The southern Windang half the beach (NSW 379b, also known as South Beach) has developed since the 1950s and the opening of the bridge across the entrance to Lake Illawarra, with the Windang SLSC established in 1957. It has a large car park, with a caravan park on the northern... Read more
The southern Windang half the beach (NSW 379b, also known as South Beach) has developed since the 1950s and the opening of the bridge across the entrance to Lake Illawarra, with the Windang SLSC established in 1957. It has a large car park, with a caravan park on the northern side and the lake entrance channel on the south side, with park and picnic facilities along the shore. Waves are a little lower at this end of the beach however rips continue to dominate, with the intervening bars usually attached to the shore (Fig. 4.306). The lake entrance was trained in 2000, with the construction of an internal rock training wall and an outer rock wall connecting to Windang Island. As a result the lake now only flows out across the southern end Windang Beach.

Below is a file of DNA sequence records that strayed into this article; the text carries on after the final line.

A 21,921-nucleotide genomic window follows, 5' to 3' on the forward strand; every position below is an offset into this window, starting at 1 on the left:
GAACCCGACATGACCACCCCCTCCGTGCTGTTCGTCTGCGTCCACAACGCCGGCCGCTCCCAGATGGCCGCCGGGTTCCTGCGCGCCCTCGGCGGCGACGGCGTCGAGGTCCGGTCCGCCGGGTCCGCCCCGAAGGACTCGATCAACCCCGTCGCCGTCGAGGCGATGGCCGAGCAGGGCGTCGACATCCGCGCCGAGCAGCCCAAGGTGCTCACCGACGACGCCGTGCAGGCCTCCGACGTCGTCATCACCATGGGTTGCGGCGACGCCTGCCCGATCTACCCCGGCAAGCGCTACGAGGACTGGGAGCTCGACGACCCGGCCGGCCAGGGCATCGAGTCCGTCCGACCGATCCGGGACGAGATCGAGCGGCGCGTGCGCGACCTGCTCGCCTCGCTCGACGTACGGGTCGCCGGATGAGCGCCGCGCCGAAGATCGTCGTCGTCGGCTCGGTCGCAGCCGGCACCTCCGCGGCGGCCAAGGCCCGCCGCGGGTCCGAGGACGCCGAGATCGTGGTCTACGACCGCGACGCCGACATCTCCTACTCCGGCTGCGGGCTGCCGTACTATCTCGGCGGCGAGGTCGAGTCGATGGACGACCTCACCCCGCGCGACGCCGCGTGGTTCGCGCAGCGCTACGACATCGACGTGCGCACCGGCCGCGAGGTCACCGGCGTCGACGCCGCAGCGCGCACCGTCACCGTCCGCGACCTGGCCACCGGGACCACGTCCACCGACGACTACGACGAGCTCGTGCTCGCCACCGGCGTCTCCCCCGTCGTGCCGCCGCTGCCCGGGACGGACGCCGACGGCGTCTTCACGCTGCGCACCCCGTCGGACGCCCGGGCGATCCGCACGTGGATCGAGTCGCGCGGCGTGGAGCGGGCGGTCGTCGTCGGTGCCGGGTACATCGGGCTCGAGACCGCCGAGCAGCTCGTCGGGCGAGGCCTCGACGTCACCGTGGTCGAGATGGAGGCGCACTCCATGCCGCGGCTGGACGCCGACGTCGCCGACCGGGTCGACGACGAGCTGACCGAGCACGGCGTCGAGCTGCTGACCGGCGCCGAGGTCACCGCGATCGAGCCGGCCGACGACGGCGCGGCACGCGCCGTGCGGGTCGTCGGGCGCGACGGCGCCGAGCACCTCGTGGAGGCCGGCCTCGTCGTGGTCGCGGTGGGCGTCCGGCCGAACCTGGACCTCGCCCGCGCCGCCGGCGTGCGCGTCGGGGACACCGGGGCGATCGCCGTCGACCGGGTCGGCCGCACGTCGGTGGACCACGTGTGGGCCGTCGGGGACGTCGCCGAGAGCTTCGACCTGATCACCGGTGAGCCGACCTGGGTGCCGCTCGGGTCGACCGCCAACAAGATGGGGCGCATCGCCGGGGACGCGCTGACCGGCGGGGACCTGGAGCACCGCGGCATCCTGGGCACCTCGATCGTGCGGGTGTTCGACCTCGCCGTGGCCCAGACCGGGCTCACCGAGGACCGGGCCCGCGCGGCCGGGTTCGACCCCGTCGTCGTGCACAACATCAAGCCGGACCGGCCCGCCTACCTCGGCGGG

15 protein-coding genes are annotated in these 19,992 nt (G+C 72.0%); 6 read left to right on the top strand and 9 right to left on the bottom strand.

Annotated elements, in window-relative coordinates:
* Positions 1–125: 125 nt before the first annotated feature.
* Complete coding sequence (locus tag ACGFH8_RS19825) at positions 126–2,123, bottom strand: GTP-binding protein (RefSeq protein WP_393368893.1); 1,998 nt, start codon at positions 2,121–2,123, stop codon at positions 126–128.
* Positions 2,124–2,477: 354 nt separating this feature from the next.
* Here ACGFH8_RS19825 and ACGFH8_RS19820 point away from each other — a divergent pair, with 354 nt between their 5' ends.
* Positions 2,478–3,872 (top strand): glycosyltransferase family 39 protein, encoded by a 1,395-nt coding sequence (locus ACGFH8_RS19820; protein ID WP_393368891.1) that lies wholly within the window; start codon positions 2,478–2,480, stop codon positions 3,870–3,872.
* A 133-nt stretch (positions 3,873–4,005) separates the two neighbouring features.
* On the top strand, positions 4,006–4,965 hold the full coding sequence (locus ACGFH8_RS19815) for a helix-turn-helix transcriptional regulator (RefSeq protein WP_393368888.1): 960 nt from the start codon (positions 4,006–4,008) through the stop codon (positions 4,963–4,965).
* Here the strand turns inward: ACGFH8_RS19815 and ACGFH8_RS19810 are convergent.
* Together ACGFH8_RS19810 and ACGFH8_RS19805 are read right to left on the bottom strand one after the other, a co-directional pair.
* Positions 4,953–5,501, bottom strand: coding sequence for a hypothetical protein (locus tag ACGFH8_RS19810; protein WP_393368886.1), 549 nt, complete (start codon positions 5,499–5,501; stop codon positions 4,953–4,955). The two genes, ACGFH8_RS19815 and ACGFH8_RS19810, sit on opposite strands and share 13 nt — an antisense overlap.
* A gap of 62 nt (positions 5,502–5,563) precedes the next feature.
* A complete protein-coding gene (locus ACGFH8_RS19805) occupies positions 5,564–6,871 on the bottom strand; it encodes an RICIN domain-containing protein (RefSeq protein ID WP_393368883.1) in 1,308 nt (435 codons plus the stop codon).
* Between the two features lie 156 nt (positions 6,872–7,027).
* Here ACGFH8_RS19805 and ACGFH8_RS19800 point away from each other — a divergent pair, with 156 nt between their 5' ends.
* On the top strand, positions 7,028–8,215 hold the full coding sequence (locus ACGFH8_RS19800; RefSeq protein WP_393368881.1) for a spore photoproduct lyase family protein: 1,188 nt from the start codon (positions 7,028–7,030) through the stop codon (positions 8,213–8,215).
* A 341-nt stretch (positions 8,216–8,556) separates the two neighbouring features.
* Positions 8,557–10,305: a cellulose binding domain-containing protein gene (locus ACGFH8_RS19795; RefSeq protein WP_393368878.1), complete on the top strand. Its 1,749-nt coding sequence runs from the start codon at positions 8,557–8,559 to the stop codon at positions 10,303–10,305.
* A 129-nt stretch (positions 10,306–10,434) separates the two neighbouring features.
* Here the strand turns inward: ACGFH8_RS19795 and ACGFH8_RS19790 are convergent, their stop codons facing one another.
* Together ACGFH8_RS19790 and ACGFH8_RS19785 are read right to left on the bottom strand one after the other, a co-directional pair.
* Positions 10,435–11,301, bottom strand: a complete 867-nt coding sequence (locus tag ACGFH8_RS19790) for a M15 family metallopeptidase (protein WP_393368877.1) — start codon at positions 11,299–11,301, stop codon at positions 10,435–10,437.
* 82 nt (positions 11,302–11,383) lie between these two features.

This is a long rip-dominated beach, so definitely stay between the flags at both ends. In the south also stay clear of the lake entrance, which has strong tidal flows.
A good surfing beach offering plenty of swell and often excellent beach breaks on the inner and outer bar, the latter holding to 2 m. The north end is also popular in the summer when the north winds blow offshore. Just off the north side of Windang Island is a patchy reef called Sharkies offering lefts and rights.
The northern rocks at Red Point have a deep gutter running out from the beach and rock gutters further out. Good gutters run all the way down the beach, with the Windang Beach and the lake entrance always popular spots. Windang Island has wide flat rock platforms all round, and offers good spots on all sides.Read less
Beach Patrols Change Day
SLSA provides this information as a guide only. Surf conditions are variable and therefore this information should not be relied upon as a substitute for observation of local conditions and an understanding of your abilities in the surf. SLSA reminds you to always swim between the red and yellow flags and never swim at unpatrolled beaches. SLSA takes all care and responsibility for any translation but it cannot guarantee that all translations will be accurate.